Much of the “Intelligence” in Artificial Intelligence Is Human, Not Artificial

(p. B5) Everything we’re injecting artificial intelligence into—self-driving vehicles, robot doctors, the social-credit scores of more than a billion Chinese citizens and more—hinges on a debate about how to make AI do things it can’t, at present.

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On one side of this debate are the proponents of “deep learning”—an approach that, since a landmark paper in 2012 by a trio of researchers at the University of Toronto, has exploded in popularity.

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On the other side of this debate are researchers such as Gary Marcus, former head of Uber Technologies Inc.’s AI division and currently a New York University professor, who argues that deep learning is woefully insufficient for accomplishing the sorts of things we’ve been promised. It could never, for instance, be able to usurp all white collar jobs and lead us to a glorious future of fully automated luxury communism.

Dr. Marcus says that to get to “general intelligence”—which requires the ability to reason, learn on one’s own and build mental models of the world—will take more than what today’s AI can achieve.

“That they get a lot of mileage out of [deep learning] doesn’t mean that it’s the right tool for theory of mind or abstract reasoning,” says Dr. Marcus.

To go further with AI, “we need to take inspiration from nature,” say Dr. Marcus. That means coming up with other kinds of artificial neural networks, and in some cases giving them innate, pre-programmed knowledge—like the instincts that all living things are born with.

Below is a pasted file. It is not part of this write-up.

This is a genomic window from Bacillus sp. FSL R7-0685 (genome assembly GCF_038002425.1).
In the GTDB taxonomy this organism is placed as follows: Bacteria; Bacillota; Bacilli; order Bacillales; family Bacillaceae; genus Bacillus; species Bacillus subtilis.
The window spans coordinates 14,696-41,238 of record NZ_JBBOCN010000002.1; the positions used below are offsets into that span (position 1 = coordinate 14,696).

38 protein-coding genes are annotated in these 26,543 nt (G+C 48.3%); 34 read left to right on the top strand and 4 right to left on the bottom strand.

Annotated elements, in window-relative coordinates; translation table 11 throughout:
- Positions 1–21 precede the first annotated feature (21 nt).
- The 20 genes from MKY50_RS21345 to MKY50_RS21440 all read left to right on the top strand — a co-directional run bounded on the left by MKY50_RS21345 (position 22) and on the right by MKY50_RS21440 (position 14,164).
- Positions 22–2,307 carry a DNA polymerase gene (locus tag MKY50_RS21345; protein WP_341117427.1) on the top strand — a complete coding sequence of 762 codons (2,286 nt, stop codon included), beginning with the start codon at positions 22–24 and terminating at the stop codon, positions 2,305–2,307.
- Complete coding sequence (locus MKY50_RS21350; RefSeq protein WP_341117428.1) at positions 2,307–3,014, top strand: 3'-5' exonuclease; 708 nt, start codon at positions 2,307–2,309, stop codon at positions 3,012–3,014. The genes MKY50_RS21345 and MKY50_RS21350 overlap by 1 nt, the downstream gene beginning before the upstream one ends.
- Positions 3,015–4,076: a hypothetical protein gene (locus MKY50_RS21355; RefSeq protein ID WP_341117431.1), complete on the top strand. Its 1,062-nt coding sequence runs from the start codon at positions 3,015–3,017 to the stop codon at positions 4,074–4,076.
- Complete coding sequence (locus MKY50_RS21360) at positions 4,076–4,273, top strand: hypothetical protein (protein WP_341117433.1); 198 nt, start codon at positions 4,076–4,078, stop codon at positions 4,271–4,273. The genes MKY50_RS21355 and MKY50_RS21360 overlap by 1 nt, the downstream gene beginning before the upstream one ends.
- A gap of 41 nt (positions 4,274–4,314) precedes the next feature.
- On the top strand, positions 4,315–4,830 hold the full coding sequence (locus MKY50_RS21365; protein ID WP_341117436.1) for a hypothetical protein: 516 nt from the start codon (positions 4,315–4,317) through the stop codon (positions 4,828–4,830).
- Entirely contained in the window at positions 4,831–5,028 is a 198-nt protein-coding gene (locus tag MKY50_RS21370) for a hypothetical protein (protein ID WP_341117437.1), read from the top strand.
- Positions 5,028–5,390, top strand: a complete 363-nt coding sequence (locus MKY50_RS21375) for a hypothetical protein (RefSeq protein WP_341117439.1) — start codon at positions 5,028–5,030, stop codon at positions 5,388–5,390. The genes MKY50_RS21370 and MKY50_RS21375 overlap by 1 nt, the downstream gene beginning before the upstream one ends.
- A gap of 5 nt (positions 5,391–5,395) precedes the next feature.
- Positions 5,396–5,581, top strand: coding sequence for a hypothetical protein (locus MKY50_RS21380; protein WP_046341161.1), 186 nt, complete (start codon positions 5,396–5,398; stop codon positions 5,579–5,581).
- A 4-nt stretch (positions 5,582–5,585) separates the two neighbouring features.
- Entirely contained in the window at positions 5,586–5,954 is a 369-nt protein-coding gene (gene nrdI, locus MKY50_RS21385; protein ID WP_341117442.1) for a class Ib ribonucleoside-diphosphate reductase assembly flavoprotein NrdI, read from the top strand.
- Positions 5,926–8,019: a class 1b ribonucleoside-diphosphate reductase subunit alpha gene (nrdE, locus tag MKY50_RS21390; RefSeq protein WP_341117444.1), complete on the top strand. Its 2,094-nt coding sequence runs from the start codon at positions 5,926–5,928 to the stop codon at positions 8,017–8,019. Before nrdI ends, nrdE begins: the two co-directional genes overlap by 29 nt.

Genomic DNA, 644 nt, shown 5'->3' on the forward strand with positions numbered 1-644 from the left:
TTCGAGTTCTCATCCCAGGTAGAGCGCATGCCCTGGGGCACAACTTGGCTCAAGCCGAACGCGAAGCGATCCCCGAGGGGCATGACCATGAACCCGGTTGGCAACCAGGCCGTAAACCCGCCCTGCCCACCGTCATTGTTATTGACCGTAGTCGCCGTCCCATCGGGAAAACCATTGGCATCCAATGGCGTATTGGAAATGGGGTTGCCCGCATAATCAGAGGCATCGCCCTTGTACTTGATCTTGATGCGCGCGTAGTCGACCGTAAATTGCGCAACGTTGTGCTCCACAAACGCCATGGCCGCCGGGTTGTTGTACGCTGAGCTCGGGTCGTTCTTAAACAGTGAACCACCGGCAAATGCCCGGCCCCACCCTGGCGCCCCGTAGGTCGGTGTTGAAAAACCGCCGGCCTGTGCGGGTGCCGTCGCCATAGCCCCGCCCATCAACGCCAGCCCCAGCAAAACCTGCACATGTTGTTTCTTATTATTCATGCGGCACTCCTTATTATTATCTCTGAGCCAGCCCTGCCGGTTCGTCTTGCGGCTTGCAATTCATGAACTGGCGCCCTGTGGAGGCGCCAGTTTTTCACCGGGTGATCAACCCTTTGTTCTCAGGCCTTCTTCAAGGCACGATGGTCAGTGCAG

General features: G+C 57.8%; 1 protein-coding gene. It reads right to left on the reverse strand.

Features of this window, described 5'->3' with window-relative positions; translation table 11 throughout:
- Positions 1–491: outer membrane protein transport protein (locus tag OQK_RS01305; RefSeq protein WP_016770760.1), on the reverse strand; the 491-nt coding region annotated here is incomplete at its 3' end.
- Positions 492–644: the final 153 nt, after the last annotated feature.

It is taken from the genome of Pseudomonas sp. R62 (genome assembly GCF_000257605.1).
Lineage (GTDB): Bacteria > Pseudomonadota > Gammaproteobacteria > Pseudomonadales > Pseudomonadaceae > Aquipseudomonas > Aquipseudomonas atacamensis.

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Until we figure out how to make our AIs more intelligent and robust, we’re going to have to hand-code into them a great deal of existing human knowledge, says Dr. Marcus. That is, a lot of the “intelligence” in artificial intelligence systems like self-driving software isn’t artificial at all. As much as companies need to train their vehicles on as many miles of real roads as possible, for now, making these systems truly capable will still require inputting a great deal of logic that reflects the decisions made by the engineers who build and test them.

For the full commentary, see:

Christopher Mims. “KEYWORDS; Should Artificial Intelligence Copy the Brain?” The Wall Street Journal (Saturday, October 26, 2017): B5.

(Note: ellipses added.)

(Note: the online version of the commentary has the same date as the print version, and has the title “KEYWORDS; Should Artificial Intelligence Copy the Human Brain?”)

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